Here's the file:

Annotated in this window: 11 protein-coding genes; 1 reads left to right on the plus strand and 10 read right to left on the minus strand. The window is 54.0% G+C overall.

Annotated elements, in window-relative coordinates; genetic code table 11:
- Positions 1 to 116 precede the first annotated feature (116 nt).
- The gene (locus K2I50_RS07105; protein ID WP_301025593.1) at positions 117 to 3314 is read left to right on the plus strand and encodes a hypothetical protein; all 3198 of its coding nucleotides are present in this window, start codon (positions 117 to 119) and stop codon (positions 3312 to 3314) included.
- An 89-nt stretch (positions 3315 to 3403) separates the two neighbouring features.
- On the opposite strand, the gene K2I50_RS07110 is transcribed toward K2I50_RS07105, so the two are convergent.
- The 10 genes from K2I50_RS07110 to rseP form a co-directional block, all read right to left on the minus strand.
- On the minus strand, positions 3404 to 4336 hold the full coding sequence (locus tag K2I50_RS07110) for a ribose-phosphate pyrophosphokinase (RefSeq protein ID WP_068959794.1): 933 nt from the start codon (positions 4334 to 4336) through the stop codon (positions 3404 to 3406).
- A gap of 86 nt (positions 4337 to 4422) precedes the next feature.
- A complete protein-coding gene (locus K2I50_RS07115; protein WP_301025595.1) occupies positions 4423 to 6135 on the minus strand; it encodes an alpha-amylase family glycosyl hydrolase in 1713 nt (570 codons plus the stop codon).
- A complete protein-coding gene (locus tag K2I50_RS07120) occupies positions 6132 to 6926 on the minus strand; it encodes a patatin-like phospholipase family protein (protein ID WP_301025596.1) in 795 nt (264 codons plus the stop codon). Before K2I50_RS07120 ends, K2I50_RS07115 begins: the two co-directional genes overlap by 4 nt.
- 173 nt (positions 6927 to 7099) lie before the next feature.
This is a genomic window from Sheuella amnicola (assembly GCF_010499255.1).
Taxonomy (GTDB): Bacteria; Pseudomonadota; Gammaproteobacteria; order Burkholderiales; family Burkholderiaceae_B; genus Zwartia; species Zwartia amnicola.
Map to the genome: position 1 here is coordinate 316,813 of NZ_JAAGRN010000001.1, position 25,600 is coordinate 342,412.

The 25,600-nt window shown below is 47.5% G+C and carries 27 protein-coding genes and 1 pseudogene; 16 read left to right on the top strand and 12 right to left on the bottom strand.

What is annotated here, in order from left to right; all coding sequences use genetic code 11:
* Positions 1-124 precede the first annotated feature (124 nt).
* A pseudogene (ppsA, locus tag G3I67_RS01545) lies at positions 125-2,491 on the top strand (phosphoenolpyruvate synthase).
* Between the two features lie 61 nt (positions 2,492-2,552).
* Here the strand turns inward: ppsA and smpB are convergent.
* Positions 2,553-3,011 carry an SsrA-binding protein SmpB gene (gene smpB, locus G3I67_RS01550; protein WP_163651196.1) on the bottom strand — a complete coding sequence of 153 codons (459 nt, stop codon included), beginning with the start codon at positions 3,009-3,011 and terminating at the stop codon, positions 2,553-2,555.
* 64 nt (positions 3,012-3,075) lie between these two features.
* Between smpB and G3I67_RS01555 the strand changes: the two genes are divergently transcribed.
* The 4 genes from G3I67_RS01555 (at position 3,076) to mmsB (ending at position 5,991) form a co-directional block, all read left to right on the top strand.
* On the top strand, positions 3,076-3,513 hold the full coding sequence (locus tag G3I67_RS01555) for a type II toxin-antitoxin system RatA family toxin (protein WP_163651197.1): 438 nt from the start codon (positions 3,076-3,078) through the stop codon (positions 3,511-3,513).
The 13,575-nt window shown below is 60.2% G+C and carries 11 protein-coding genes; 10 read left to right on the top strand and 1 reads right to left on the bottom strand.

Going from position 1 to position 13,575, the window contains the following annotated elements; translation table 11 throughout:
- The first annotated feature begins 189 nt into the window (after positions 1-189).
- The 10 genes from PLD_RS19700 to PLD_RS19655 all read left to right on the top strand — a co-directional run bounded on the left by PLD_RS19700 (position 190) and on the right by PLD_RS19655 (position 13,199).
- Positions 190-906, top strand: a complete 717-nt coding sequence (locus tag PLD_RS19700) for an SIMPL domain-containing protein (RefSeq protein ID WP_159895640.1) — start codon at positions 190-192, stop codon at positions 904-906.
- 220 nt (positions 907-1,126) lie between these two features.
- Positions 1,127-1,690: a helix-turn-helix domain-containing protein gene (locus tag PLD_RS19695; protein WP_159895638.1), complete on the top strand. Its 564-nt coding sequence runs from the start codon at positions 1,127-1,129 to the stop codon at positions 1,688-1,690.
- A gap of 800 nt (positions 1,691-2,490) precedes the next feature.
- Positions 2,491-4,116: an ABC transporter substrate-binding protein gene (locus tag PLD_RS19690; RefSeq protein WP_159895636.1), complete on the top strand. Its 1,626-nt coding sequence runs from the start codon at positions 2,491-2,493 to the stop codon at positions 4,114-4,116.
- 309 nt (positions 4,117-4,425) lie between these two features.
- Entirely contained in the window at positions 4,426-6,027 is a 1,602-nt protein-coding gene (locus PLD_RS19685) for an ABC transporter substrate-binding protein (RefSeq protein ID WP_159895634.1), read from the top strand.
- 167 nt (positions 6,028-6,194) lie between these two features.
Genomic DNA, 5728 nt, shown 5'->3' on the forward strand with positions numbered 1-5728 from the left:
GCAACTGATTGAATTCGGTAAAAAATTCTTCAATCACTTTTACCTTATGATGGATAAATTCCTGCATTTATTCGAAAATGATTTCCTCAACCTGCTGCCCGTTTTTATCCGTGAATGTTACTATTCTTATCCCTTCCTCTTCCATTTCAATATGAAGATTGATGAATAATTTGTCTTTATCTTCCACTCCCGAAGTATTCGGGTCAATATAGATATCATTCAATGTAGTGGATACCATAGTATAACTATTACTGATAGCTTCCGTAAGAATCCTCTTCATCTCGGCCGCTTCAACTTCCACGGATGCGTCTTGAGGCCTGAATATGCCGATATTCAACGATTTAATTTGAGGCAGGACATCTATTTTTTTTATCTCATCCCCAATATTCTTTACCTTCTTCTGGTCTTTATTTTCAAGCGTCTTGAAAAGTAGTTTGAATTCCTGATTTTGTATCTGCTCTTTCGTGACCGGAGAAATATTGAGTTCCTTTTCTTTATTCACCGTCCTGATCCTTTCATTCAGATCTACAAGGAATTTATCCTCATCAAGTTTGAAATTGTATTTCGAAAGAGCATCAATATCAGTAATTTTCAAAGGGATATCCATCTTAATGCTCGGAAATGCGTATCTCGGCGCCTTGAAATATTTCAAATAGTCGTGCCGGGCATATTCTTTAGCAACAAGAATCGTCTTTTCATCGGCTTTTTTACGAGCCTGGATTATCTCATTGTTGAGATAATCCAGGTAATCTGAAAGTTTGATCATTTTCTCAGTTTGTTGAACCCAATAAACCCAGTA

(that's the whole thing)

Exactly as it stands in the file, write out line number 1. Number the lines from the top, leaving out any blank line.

Annotated in this window: 11 protein-coding genes; 1 reads left to right on the plus strand and 10 read right to left on the minus strand. The window is 54.0% G+C overall.